Chicos.net is a non-profit civil organization committed to promoting the safe, responsible and meaningful use of Information and Communication Technologies (ICT), fostering the full exercise of rights by children and adolescents in cyberspace. Its approach seeks to include ICTs as facilitators of access to information and quality content, education, social and school inclusion, and the right to expression and participation. For twenty years and in collaboration with other organizations, public agencies and the private sector, it has been promoting research, studies, training and programs aimed at improving the quality of life of young people at the national and Latin American level. www.chicos.net
About Save the Children
Save the Children believes that every child deserves a future. In Latin America and the Caribbean, and around the world, we work every day to give children a good start in life, as well as the opportunity to learn and be protected from violence or other harm. When a crisis hits, and children are most vulnerable, we are always among the first to respond and the last to leave. We ensure that your unique needs are met and your voices are heard. We do whatever it takes for children, every day and in times of crisis, to transform their lives and the future we share.
The Support Program for Civil Society (PASC) is a regional program of Save the Children that, through the strengthening of civil society, aims to contribute to the fulfillment of the rights of children and adolescents in Latin America and the Caribbean. We advocate for good governance with the civic participation of civil society and, above all, of children and adolescents themselves as agents of change. The program is made up of 17 partner organizations working in 10 countries and collaborating with Save the Children, including organizations led by children and adolescents. www.pasc-lac.org
Save the children
We firmly believe that the internet should be available and accessible to anyone, and are committed to providing a website that is accessible to the widest possible audience, regardless of circumstance and ability.
To fulfill this, we aim to adhere as strictly as possible to the World Wide Web Consortium’s (W3C) Web Content Accessibility Guidelines 2.1 (WCAG 2.1) at the AA level. These guidelines explain how to make web content accessible to people with a wide array of disabilities. Complying with those guidelines helps us ensure that the website is accessible to all people: blind people, people with motor impairments, visual impairment, cognitive disabilities, and more.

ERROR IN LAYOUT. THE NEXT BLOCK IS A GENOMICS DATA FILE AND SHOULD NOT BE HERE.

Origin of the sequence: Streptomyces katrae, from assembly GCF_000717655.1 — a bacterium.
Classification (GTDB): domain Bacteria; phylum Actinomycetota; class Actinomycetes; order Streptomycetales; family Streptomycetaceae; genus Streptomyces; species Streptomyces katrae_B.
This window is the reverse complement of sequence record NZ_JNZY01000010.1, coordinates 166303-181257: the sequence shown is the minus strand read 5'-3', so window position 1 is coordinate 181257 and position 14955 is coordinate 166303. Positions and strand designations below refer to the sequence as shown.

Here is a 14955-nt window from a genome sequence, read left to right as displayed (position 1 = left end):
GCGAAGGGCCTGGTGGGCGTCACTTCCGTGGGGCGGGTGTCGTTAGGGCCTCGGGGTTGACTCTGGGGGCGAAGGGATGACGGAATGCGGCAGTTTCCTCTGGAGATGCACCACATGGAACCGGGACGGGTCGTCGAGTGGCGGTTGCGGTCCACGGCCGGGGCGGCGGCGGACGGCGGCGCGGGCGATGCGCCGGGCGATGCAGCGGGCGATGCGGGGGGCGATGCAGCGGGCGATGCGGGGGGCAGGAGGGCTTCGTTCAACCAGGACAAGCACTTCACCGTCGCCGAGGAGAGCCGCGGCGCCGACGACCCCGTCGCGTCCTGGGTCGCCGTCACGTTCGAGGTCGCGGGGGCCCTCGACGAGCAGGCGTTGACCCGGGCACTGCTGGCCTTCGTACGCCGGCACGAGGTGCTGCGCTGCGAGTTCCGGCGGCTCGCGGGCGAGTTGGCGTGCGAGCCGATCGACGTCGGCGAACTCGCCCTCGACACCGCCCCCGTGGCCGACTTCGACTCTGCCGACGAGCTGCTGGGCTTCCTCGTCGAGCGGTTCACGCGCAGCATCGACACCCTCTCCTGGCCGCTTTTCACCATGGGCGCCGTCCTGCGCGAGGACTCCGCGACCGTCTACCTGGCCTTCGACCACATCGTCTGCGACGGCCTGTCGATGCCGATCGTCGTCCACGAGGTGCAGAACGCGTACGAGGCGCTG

This website utilizes various technologies that are meant to make it as accessible as possible at all times. We utilize an accessibility interface that allows persons with specific disabilities to adjust the website’s UI (user interface) and design it to their personal needs.
Additionally, the website utilizes an AI-based application that runs in the background and optimizes its accessibility level constantly. This application remediates the website’s HTML, adapts Its functionality and behavior for screen-readers used by the blind users, and for keyboard functions used by individuals with motor impairments.
If you’ve found a malfunction or have ideas for improvement, we’ll be happy to hear from you. You can reach out to the website’s operators by using the following email
Our website implements the ARIA attributes (Accessible Rich Internet Applications) technique, alongside various different behavioral changes, to ensure blind users visiting with screen-readers are able to read, comprehend, and enjoy the website’s functions. As soon as a user with a screen-reader enters your site, they immediately receive a prompt to enter the Screen-Reader Profile so they can browse and operate your site effectively. Here’s how our website covers some of the most important screen-reader requirements, alongside console screenshots of code examples:
Screen-reader optimization: we run a background process that learns the website’s components from top to bottom, to ensure ongoing compliance even when updating the website. In this process, we provide screen-readers with meaningful data using the ARIA set of attributes. For example, we provide accurate form labels; descriptions for actionable icons (social media icons, search icons, cart icons, etc.); validation guidance for form inputs; element roles such as buttons, menus, modal dialogues (popups), and others. Additionally, the background process scans all of the website’s images and provides an accurate and meaningful image-object-recognition-based description as an ALT (alternate text) tag for images that are not described. It will also extract texts that are embedded within the image, using an OCR (optical character recognition) technology. To turn on screen-reader adjustments at any time, users need only to press the Alt+1 keyboard combination. Screen-reader users also get automatic announcements to turn the Screen-reader mode on as soon as they enter the website.
These adjustments are compatible with all popular screen readers, including JAWS and NVDA.
Users can also use shortcuts such as “M” (menus), “H” (headings), “F” (forms), “B” (buttons), and “G” (graphics) to jump to specific elements.
We aim to support the widest array of browsers and assistive technologies as possible, so our users can choose the best fitting tools for them, with as few limitations as possible. Therefore, we have worked very hard to be able to support all major systems that comprise over 95% of the user market share including Google Chrome, Mozilla Firefox, Apple Safari, Opera and Microsoft Edge, JAWS and NVDA (screen readers), both for Windows and for MAC users.
Despite our very best efforts to allow anybody to adjust the website to their needs, there may still be pages or sections that are not fully accessible, are in the process of becoming accessible, or are lacking an adequate technological solution to make them accessible. Still, we are continually improving our accessibility, adding, updating and improving its options and features, and developing and adopting new technologies. All this is meant to reach the optimal level of accessibility, following technological advancements. For any assistance, please reach out to